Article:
The ILO's Shift to Promotional Principles and the 'Privatization' of Labour Rights: An Analysis of Labour Standards, Voluntary Self-Regulation and Social Clauses
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KeywordsILOLabour rightsLabour standardsMultinational corporationsWTO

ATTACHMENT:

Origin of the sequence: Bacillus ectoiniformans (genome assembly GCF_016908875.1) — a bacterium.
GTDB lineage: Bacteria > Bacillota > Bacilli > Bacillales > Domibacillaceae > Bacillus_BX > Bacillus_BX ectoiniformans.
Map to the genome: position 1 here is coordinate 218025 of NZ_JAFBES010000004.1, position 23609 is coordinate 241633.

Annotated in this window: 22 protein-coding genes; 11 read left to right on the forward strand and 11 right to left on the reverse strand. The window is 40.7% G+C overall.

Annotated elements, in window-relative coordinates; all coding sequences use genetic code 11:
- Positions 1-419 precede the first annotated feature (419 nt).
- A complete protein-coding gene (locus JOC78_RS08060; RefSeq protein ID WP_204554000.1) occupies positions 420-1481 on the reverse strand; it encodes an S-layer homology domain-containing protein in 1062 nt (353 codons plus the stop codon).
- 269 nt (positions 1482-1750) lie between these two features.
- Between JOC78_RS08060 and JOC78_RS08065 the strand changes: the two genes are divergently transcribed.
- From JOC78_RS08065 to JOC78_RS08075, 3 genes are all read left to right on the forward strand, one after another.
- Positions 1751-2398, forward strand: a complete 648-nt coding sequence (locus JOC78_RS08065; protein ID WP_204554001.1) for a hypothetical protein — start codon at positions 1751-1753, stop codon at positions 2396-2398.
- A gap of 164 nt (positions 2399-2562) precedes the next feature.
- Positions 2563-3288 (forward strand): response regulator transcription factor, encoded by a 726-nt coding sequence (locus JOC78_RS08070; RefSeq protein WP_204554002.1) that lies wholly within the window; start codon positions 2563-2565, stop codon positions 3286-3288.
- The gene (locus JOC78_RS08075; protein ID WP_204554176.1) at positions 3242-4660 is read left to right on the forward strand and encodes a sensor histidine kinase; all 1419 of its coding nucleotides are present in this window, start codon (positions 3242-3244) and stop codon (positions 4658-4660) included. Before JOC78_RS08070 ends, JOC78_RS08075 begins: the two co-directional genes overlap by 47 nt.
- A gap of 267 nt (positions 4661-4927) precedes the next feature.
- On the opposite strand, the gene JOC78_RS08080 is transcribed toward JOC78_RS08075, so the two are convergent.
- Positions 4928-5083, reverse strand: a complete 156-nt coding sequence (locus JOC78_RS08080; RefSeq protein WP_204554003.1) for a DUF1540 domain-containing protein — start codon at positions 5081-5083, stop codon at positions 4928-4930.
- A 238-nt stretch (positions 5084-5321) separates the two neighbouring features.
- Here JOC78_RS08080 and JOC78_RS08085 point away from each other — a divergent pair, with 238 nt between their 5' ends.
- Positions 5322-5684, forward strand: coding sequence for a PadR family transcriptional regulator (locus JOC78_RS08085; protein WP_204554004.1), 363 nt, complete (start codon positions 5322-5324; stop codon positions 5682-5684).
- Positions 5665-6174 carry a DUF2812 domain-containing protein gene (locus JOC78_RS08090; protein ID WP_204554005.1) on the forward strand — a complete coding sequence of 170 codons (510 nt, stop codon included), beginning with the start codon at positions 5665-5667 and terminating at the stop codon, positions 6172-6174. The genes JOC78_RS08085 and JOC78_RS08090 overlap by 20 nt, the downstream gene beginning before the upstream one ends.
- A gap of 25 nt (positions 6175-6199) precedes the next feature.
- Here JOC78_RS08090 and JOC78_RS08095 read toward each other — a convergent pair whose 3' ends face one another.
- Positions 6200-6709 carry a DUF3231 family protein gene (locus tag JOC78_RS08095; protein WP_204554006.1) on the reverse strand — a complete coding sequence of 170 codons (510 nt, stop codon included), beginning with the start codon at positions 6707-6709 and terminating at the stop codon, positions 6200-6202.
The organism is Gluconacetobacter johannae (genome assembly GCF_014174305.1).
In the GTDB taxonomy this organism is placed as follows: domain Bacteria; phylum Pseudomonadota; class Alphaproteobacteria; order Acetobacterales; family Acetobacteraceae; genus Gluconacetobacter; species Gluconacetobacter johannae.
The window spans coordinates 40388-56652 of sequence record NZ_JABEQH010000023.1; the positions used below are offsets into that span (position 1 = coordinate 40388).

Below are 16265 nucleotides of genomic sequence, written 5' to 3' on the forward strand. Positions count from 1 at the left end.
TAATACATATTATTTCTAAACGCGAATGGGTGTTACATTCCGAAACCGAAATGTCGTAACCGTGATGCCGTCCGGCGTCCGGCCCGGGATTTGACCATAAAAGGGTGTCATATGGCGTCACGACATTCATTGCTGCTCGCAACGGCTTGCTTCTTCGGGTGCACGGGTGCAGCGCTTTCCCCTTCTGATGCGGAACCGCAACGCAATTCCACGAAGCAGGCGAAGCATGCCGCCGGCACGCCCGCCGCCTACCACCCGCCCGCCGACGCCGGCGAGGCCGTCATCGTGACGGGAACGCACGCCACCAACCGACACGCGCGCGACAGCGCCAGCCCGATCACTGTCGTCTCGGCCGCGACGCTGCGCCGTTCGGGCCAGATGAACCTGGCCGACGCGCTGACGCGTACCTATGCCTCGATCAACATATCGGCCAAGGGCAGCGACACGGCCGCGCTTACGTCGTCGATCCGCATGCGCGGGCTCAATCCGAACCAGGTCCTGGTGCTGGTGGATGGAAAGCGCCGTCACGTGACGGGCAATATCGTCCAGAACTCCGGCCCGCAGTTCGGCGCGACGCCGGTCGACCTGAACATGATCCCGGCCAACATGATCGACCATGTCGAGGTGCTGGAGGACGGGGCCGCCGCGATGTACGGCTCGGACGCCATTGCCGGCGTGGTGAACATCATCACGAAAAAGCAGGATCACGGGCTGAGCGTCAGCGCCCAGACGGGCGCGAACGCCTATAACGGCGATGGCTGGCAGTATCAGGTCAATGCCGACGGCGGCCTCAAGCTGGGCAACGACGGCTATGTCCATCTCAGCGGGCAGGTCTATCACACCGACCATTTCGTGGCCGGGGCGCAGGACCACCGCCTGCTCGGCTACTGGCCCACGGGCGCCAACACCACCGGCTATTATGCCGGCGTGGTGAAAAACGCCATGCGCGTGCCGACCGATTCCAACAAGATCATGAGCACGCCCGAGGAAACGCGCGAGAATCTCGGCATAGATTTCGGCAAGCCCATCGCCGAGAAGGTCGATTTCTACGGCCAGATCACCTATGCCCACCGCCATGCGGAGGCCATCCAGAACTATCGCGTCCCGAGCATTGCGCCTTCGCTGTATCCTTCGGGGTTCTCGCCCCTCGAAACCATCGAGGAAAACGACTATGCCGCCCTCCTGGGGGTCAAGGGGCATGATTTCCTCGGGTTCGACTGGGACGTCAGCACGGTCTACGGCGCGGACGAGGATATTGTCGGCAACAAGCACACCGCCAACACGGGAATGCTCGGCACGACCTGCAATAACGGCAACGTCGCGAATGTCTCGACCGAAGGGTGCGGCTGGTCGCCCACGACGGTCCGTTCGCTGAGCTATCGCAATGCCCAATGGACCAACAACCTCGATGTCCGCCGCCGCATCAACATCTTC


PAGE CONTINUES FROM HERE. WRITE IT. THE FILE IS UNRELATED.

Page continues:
The paper examines the existing quasi-legal means by which international labour standards may be protected. The paper considers the nature of the challenge that global capital creates for labour, the development of the ILO’s labour standards and the consequences of its shift towards promotional principles, the growth of corporate voluntary initiatives by multinational corporations and finally the associated debates around the inclusion of social clauses in trade agreements. The analysis suggests that the ILO’s shift to ‘promotional principles’ and the formal acceptance of voluntary self-regulation from the late-1990s has not significantly improved the situation for workers, but was a pragmatic response driven in part by US policy and the increasing marginalization of the ILO within the global system of economic governance. It is argued that even if the many political obstacles could be overcome, the result of including social clauses in WTO trade agreements may not be straightforward. In conclusion it is argued that in some respects the existing system has ‘privatised’ labour rights.